Re: Lintian warning: hardening-no-fortify-functions & version numbering
2012/6/24 Guillem Jover wrote:
>> Why? Just to have it autotools-compatible? If I was writing a custom
>> build system I would be thinking about using -Wp option, since that's
>> exactly why it's there for — to pass some options to the preprocessor
>> (or, being honest, I would ignore CPPFLAGS unless I use the preprocessor).
> That would be wrong as -Wp bypassed the compiler driver.
Yes, that's the point! If user wanted to pass parameters to the compiler,
he would used CFLAGS/CXXFLAGS. And since he used CPPFLAGS I assume that he
wanted to pass them to the preprocessor, not compiler. So when invoking
gcc build system must prepend CPPFLAGS with -Wp.
BTW, it's interesting that Fedora/CentOS use -Wp,-D_FORTIFY_SOURCE=2
and they use it in CFLAGS/CXXFLAGS.
> No one forces you to pass CPPFLAGS to the build system
Ah, no, I did not mean that. I just mean that not every build system
support CPPFLAGS, and even those who support it, do it in different
ways. So if "dpkg" wants to be easy to use with many build systems,
it should stick to CFLAGS/CXXFLAGS, and avoid using CPPFLAGS if that
> you can always do something like:
> make CFLAGS="$(CPPFLAGS) $(CFLAGS)"
It's not just I "can". As long as dpkg uses CPPFLAGS I must do that.
And the "must" is there only because of dpkg-buildflags. I would not
have to do that if dpkg was not setting CPPFLAGS.
> having to split CPPFLAGS after the fact for build systems that do
> support it would be extremely annoying.
I agree. It may not be a good idea in general. But in our case the
-D_FORTIFY_SOURCE=2 option does not have to be split, so it's not
a problem. After all CPPFLAGS without CFLAGS are only used by
./configure tests, and this option does nothing for them.
> _FORTIFY_SOURCE *is* a preprocesssor macro, you just need to grep for
> it in /user/include/ [...] try including <stdio.h> for example and
> setting an optimization level > 0 in the preprocessor call.
Right, my bad. When I checked that on my machine I did:
$ cpp test.cpp | md5sum
$ cpp -D_FORTIFY_SOURCE=2 test.cpp | md5sum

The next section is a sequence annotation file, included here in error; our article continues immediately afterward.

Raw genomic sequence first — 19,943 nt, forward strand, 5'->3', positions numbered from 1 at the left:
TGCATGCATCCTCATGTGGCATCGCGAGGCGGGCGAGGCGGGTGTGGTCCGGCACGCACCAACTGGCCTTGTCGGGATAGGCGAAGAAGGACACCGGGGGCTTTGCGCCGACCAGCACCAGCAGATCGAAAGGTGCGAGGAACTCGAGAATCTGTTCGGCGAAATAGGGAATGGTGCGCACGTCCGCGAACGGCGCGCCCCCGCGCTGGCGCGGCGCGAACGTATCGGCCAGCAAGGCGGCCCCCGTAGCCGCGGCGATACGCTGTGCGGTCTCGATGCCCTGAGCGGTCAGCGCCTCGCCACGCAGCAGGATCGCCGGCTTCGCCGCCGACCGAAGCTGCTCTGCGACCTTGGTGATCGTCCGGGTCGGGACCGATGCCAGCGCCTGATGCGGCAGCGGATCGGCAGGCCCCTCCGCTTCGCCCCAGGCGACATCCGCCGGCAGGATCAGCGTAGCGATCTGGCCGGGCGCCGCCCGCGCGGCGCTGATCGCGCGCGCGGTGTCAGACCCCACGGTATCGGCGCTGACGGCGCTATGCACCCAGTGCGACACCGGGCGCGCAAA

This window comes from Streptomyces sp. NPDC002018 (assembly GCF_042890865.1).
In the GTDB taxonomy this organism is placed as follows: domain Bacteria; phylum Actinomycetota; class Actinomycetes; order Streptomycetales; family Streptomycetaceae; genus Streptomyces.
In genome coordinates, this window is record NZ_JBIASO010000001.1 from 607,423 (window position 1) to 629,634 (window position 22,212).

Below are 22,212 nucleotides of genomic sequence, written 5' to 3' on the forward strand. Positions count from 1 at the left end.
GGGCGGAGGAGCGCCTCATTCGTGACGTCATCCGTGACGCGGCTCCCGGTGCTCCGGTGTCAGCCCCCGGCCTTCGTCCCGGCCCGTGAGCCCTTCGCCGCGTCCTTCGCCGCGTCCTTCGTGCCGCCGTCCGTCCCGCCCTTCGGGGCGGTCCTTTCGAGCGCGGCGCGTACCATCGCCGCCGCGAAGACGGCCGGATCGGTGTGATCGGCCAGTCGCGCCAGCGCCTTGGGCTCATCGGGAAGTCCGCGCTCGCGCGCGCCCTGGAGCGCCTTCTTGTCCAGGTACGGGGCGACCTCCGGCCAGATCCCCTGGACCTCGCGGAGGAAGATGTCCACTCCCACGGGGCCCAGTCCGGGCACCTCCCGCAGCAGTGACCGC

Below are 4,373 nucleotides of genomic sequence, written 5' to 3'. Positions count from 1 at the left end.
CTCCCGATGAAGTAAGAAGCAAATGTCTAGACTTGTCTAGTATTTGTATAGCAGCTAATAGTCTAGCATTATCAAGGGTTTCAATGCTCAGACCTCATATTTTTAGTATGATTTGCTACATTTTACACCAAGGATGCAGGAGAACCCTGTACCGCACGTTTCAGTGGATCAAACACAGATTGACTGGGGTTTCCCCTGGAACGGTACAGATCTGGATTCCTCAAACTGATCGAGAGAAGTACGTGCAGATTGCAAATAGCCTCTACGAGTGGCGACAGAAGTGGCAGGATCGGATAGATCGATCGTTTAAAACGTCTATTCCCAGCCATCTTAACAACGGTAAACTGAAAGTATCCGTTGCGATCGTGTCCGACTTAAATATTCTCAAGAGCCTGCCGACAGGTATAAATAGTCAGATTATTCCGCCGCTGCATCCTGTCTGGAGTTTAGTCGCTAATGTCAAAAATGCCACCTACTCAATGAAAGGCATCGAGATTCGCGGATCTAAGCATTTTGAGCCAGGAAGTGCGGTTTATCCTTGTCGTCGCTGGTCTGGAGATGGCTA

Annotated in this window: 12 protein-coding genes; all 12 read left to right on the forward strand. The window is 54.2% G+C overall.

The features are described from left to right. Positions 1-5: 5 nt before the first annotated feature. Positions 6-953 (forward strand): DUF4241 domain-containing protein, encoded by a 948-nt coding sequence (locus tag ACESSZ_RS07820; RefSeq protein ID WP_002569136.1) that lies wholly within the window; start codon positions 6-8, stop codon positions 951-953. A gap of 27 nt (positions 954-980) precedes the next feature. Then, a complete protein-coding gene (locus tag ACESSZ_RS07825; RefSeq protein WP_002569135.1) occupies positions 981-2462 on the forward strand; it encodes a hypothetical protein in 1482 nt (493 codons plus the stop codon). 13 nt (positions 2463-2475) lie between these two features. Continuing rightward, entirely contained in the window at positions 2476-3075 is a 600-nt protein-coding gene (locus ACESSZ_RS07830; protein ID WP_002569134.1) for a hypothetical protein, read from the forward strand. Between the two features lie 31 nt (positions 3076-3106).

$ g++ -O2 -c test.cpp && md5sum test.o
$ g++ -O2 -D_FORTIFY_SOURCE=2 -c test.cpp && md5sum test.o
But running `cpp -O2 ...` actually makes the difference. In my defence
I can only say that this option is not documented in `man cpp`.
Looks like "-O2" is a preprocessor option too.
> No, as per above, and there's no workaround here, just different build
> system conventions.
Yes. There're different system conventions. But still dpkg-buildflags
should do something. Currently it sets: CFLAGS, CXXFLAGS, FFLAGS, LDFLAGS
and CPPFLAGS. Why it sets just these? Why doesn't it set, for example
CMAKE_C_FLAGS, or QMAKE_CXXFLAGS instead? It's because those are the most
popular flags, right? All of them are supported by most build systems.
All of them except CPPFLAGS.
Currently autotools packages must write rules in one way, while packages
of other build systems must do it in another. Why? Why dpkg prefers one
build system to the others? It's really trivial to make dpkg compatible
with almost all the build systems around by just dropping CPPFLAGS. This
will make packaging easier. Why not do that?
>> PS: Bugs must be fixed, not documented, IMO.
> There's no bug here.
There's a workaround. It means there's a bug being workarounded.
Since it's about dpkg and cmake, the bug is either in dpkg, or cmake
or somewhere between them. Since it happens for other build systems,
I tend to think it's in dpkg.
I'm not telling that nobody must ever use CPPFLAGS. As Russ Allbery wrote
it's necessary to use it if you have std-includes in an unusual location.
What I suggest is to not use CPPFLAGS when it's not needed.
To make it shorter. Dpkg-buildflags must set -D_FORTIFY_SOURCE=2 somewhere.
1. Put -D_FORTIFY_SOURCE=2 to CPPFLAGS (autotools)
disadvantages: makes [cq]make packaging a little bit harder
2. Put -D_FORTIFY_SOURCE=2 to CFLAGS/CXXFLAGS
advantages: makes any packaging a little bit easier
3. Put _FORTIFY_SOURCE=2 to DEFINES (qmake)
disadvantages: makes autotools packaging a little bit harder
4. Put it to any other variable XXX
disadvantages: makes any packaging a little bit harder
I'm for #2. :)
The "it belongs to CPPFLAGS" thing is neither advantage nor disadvantage,
because it also belongs to CMAKE_C_FLAGS, CMAKE_CXX_FLAGS, QMAKE_CXXFLAGS
or even qmake's DEFINES option, and probably a lot of other variables of
different build systems around. It does not mean that dpkg-buildflags
should set them all.
Also if you consider "it belongs to CPPFLAGS" an important argument,
you should move "-O2" to CPPFLAGS too, because -D_FORTIFY_SOURCE=2
is a preprocessor option only together with -O2, it does nothing
without it (see above). :)
Yes, "it belongs to CPPFLAGS" is a good argument when you're trying to
convince someone, but it's not really an advantage, it does not make
PS: thanks to Russ Allbery for detailed *FLAGS description, it helped me
to understand the origins.
Let's make packaging easier,